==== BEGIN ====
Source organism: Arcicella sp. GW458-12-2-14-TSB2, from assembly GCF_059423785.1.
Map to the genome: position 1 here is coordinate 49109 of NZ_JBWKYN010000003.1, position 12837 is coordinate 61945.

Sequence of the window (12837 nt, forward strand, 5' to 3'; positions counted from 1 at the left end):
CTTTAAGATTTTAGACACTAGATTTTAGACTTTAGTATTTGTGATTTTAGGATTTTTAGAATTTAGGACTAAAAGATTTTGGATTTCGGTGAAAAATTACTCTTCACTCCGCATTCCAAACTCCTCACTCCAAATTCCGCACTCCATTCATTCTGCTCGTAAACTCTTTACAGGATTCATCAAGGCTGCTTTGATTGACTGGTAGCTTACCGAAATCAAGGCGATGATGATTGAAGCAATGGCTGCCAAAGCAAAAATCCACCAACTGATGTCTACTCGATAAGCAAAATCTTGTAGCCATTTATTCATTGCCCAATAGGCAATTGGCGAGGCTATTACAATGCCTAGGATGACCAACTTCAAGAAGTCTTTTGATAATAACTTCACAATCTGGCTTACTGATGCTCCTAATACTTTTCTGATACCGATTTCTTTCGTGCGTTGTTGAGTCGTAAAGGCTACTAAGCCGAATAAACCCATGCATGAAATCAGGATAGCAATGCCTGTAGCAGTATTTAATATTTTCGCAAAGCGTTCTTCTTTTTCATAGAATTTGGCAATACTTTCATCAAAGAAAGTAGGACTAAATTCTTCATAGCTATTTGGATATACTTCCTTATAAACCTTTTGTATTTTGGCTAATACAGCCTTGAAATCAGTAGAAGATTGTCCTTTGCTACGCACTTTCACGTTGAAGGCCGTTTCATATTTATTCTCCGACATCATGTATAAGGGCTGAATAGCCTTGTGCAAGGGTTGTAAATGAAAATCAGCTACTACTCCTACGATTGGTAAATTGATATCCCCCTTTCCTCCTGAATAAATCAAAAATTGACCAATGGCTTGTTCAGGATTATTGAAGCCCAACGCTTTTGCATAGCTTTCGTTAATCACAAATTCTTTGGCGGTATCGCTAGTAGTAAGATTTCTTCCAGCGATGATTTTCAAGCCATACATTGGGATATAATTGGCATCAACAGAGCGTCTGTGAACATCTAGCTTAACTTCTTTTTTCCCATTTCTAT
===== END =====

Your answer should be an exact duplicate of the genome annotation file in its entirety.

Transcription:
Source organism: Arcicella sp. GW458-12-2-14-TSB2, from assembly GCF_059423785.1.
Map to the genome: position 1 here is coordinate 49109 of NZ_JBWKYN010000003.1, position 12837 is coordinate 61945.

Sequence of the window (12837 nt, forward strand, 5' to 3'; positions counted from 1 at the left end):
CTTTAAGATTTTAGACACTAGATTTTAGACTTTAGTATTTGTGATTTTAGGATTTTTAGAATTTAGGACTAAAAGATTTTGGATTTCGGTGAAAAATTACTCTTCACTCCGCATTCCAAACTCCTCACTCCAAATTCCGCACTCCATTCATTCTGCTCGTAAACTCTTTACAGGATTCATCAAGGCTGCTTTGATTGACTGGTAGCTTACCGAAATCAAGGCGATGATGATTGAAGCAATGGCTGCCAAAGCAAAAATCCACCAACTGATGTCTACTCGATAAGCAAAATCTTGTAGCCATTTATTCATTGCCCAATAGGCAATTGGCGAGGCTATTACAATGCCTAGGATGACCAACTTCAAGAAGTCTTTTGATAATAACTTCACAATCTGGCTTACTGATGCTCCTAATACTTTTCTGATACCGATTTCTTTCGTGCGTTGTTGAGTCGTAAAGGCTACTAAGCCGAATAAACCCATGCATGAAATCAGGATAGCAATGCCTGTAGCAGTATTTAATATTTTCGCAAAGCGTTCTTCTTTTTCATAGAATTTGGCAATACTTTCATCAAAGAAAGTAGGACTAAATTCTTCATAGCTATTTGGATATACTTCCTTATAAACCTTTTGTATTTTGGCTAATACAGCCTTGAAATCAGTAGAAGATTGTCCTTTGCTACGCACTTTCACGTTGAAGGCCGTTTCATATTTATTCTCCGACATCATGTATAAGGGCTGAATAGCCTTGTGCAAGGGTTGTAAATGAAAATCAGCTACTACTCCTACGATTGGTAAATTGATATCCCCCTTTCCTCCTGAATAAATCAAAAATTGACCAATGGCTTGTTCAGGATTATTGAAGCCCAACGCTTTTGCATAGCTTTCGTTAATCACAAATTCTTTGGCGGTATCGCTAGTAGTAAGATTTCTTCCAGCGATGATTTTCAAGCCATACATTGGGATATAATTGGCATCAACAGAGCGTCTGTGAACATCTAGCTTAACTTCTTTTTTCCCATTTCTAT